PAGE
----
GlaxoSmithKline recently announced that the FDA has approved the company’s herpes zoster vaccine, Shingrix, for adults aged 50 years and older.
The approval is based on data from a phase 3 clinical trial program that assessed the safety, efficacy and immunogenicity of the nonlive vaccine in more than 38,000 participants. In a pooled analysis, Shingrix was more than 90% effective at preventing herpes zoster, or shingles, the release said. It also reduced the incidence of postherpetic neuralgia, the most common complication of shingles. The efficacy of the vaccine was sustained over a 4-year follow-up period.
Shingrix is administered in two doses intramuscularly, according to the release. It combines glycoprotein E with an adjuvant system that enhances immunologic response.
“Shingrix represents a significant scientific advancement in the field of vaccinology,” Thomas Breuer, MD, MSc, senior vice president and chief medical officer of GlaxoSmithKline Vaccines, said in the release. “The vaccine has shown over 90% efficacy across all age groups in the prevention of shingles, a painful and potentially serious disease that affects one in three people in the United States. The risk and severity of shingles increases with age as the immune system loses the ability to mount a strong and effective response to infection. Shingrix was developed specifically to overcome the age-related decline in immunity.”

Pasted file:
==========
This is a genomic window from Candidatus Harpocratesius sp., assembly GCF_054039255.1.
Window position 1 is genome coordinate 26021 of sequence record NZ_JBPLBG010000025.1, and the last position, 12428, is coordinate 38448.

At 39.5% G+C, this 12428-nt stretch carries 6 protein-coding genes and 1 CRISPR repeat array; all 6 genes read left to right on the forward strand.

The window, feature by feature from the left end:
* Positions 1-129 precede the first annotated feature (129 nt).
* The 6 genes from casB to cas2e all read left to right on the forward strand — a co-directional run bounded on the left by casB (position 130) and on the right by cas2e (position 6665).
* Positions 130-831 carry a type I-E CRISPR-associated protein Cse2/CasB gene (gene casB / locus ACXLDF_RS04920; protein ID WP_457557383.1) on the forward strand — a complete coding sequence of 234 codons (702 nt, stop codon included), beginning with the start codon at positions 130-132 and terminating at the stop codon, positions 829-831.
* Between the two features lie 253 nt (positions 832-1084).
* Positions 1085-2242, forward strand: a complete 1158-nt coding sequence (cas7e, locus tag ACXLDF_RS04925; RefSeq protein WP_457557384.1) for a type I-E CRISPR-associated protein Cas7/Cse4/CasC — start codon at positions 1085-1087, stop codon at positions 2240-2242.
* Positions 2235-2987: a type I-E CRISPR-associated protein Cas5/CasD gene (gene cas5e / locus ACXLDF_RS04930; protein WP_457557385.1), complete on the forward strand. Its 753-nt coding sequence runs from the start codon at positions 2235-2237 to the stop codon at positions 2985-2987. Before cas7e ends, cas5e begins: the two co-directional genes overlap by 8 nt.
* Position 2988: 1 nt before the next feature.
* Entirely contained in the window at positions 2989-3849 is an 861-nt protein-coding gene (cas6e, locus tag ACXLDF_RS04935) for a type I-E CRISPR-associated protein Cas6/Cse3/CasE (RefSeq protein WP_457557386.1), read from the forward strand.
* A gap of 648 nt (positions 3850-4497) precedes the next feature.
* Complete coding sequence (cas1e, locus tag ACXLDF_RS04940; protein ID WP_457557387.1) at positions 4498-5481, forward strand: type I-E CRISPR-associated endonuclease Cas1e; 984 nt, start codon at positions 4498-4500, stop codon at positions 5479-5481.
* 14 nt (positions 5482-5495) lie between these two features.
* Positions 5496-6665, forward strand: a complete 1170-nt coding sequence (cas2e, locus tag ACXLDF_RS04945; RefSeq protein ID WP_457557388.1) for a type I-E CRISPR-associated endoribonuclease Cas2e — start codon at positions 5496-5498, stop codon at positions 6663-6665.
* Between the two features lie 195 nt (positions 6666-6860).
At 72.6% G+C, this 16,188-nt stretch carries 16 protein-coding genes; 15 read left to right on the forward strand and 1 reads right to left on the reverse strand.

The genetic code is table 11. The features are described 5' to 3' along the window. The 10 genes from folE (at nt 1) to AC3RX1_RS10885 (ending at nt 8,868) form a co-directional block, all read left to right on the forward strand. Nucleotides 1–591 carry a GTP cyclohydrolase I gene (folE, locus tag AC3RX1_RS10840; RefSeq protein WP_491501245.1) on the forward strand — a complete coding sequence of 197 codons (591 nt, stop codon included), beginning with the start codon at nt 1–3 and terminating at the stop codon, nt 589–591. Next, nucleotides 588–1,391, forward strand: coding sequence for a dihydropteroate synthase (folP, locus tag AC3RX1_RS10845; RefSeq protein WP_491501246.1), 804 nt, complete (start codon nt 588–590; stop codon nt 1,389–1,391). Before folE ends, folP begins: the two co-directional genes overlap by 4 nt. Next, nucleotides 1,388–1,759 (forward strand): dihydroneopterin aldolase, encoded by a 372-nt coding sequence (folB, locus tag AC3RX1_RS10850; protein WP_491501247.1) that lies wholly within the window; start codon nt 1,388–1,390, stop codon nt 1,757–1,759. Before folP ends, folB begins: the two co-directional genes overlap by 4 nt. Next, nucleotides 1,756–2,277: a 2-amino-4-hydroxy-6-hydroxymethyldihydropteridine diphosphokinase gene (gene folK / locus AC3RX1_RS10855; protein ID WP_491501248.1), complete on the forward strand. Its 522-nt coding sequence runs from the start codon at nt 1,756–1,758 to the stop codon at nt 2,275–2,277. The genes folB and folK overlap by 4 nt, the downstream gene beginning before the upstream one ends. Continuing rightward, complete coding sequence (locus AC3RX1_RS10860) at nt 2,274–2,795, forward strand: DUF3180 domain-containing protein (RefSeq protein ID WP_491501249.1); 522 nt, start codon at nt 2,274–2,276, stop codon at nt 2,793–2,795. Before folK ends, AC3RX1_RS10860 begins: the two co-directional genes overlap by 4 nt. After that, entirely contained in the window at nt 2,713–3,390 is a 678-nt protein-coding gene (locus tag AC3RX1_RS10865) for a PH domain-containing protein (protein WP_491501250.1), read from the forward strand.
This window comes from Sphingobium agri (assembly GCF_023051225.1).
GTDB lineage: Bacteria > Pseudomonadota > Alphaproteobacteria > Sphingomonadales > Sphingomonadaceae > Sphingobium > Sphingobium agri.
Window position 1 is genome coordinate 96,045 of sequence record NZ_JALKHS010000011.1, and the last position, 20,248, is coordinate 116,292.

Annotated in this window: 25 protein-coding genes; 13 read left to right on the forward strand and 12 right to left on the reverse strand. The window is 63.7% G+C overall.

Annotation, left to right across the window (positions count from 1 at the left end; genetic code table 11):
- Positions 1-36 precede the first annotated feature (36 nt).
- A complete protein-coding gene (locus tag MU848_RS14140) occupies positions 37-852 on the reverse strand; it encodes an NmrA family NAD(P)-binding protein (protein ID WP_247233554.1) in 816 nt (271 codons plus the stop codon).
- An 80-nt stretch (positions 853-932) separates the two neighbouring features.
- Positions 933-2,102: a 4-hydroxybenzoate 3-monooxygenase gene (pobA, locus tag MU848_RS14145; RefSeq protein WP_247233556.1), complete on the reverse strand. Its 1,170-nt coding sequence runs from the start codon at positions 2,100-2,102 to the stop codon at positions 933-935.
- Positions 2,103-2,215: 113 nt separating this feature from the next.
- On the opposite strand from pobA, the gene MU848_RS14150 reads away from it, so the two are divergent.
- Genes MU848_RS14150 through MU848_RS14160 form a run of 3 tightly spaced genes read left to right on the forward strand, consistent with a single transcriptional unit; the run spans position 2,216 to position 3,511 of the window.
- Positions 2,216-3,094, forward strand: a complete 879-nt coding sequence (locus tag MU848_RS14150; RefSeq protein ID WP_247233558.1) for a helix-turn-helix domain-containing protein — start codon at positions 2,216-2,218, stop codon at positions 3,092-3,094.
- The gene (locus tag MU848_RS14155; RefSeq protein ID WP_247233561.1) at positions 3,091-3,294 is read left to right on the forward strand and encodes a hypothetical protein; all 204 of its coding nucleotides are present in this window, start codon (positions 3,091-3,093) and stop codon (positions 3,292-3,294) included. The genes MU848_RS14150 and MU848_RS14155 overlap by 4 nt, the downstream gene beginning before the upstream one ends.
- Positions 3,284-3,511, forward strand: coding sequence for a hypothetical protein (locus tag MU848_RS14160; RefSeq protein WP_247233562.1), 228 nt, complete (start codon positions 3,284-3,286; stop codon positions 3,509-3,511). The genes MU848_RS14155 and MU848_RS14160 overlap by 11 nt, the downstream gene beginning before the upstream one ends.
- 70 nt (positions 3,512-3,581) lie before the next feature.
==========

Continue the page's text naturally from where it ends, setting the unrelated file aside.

GlaxoSmithKline expects Shingrix will be available in the United States soon, the release said. The CDC’s Advisory Committee on Immunization Practices (ACIP) will likely vote on a recommendation for its use on Oct. 25.
In addition to its recent approval in the United States, Shingrix was approved for use in Canada on Oct. 13. It is also currently undergoing regulatory review in the European Union, Australia and Japan.
Disclosure: Breuer is an employee of GlaxoSmithKline